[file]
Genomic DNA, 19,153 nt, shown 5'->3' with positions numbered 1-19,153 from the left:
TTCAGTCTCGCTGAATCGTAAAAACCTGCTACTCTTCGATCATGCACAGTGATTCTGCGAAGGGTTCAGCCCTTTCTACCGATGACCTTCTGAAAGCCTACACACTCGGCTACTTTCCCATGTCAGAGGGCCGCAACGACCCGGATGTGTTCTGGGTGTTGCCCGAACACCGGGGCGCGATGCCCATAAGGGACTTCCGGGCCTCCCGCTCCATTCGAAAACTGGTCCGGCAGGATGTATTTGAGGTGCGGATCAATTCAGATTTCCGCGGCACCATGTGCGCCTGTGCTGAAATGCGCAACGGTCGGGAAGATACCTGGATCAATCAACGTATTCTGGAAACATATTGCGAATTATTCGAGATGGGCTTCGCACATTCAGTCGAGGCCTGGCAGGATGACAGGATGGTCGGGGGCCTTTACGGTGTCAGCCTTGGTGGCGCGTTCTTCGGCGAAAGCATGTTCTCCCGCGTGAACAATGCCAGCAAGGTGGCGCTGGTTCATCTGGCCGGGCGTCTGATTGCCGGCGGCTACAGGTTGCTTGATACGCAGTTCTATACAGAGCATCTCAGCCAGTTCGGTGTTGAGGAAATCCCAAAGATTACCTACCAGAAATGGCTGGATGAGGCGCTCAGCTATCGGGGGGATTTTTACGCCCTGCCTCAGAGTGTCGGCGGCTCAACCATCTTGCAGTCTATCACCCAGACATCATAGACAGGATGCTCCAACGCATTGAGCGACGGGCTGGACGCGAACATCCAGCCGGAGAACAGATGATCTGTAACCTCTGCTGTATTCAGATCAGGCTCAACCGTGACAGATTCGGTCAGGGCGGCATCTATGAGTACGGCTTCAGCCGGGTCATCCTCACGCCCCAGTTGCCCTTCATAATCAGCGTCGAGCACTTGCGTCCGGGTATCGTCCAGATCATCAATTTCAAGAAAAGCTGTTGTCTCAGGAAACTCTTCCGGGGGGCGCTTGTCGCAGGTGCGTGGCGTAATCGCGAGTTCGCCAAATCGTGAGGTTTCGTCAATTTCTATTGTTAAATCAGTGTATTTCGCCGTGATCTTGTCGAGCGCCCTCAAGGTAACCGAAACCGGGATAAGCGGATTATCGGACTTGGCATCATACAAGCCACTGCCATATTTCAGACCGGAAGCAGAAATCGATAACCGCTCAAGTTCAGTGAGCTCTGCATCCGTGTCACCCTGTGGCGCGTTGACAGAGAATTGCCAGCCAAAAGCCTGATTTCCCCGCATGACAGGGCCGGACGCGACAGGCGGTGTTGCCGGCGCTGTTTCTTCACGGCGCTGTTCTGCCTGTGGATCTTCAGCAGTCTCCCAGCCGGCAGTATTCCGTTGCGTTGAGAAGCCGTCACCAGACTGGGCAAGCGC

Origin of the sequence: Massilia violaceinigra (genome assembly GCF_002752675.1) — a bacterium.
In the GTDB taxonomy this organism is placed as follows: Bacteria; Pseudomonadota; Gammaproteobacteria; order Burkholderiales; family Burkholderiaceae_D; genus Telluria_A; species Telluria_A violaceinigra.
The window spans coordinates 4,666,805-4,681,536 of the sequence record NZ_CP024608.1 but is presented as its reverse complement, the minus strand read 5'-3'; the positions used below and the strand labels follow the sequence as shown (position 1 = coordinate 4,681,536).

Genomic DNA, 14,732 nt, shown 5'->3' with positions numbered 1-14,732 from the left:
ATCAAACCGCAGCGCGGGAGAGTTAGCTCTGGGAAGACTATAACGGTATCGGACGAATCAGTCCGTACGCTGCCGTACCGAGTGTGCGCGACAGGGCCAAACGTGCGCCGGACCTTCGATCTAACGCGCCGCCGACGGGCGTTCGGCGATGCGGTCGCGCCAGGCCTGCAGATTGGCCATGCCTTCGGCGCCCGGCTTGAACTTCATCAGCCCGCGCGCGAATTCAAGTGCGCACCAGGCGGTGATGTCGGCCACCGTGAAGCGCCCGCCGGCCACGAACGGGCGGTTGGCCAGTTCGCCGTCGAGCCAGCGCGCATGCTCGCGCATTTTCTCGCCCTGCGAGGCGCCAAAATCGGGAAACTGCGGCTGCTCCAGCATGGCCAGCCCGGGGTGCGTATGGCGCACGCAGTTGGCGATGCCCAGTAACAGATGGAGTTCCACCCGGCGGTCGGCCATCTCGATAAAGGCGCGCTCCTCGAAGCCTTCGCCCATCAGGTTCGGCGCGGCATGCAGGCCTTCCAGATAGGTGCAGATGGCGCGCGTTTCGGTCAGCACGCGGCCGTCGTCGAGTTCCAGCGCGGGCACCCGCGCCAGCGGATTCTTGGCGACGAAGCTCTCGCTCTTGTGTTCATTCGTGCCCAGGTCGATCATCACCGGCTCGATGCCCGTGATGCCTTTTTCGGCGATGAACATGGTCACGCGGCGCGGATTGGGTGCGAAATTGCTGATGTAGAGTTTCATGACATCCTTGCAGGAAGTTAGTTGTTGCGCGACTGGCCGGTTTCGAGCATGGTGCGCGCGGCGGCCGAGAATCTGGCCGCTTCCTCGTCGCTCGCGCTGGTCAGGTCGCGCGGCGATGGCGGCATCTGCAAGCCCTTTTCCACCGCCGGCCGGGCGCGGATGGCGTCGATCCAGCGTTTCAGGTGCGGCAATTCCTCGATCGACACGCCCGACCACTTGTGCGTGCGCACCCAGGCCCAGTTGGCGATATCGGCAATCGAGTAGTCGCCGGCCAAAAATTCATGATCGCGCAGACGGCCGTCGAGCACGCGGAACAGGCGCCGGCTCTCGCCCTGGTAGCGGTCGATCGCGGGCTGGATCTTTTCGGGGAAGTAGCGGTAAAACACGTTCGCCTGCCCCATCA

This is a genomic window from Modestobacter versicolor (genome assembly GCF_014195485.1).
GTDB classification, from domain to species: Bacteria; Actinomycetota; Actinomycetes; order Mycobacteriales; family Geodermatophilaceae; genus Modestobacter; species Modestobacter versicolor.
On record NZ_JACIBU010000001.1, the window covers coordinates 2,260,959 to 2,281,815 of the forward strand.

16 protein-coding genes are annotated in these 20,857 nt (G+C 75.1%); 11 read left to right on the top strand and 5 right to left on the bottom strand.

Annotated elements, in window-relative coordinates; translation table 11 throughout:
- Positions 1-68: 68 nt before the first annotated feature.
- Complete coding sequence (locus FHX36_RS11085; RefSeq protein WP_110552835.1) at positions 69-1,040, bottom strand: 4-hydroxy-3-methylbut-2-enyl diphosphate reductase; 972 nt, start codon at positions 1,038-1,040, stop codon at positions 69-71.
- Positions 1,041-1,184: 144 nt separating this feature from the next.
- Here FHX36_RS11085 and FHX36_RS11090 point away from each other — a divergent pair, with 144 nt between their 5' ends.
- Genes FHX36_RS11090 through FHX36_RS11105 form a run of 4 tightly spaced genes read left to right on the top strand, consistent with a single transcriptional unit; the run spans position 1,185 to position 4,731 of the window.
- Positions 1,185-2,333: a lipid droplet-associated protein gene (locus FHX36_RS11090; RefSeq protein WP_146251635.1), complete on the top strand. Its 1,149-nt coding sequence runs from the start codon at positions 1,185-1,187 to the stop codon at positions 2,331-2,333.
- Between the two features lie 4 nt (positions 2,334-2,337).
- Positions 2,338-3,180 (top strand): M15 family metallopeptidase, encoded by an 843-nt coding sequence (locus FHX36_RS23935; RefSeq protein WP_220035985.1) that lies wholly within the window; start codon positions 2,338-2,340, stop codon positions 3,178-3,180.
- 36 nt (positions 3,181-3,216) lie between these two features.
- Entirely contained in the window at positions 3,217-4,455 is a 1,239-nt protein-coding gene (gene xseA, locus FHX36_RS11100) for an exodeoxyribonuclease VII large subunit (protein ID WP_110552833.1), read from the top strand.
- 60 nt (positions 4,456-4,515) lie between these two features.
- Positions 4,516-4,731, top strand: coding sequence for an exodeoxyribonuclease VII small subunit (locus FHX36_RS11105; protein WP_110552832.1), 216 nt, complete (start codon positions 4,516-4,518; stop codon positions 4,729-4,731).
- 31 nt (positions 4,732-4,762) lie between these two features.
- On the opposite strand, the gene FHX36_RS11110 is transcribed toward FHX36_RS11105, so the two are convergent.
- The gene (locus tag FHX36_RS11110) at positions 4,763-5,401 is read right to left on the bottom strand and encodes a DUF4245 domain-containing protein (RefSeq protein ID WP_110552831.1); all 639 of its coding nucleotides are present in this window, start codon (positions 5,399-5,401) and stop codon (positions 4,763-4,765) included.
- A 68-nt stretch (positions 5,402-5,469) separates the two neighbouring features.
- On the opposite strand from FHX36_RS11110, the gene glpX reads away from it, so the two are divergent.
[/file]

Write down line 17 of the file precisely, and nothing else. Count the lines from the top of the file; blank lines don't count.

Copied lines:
- Genes FHX36_RS11090 through FHX36_RS11105 form a run of 4 tightly spaced genes read left to right on the top strand, consistent with a single transcriptional unit; the run spans position 1,185 to position 4,731 of the window.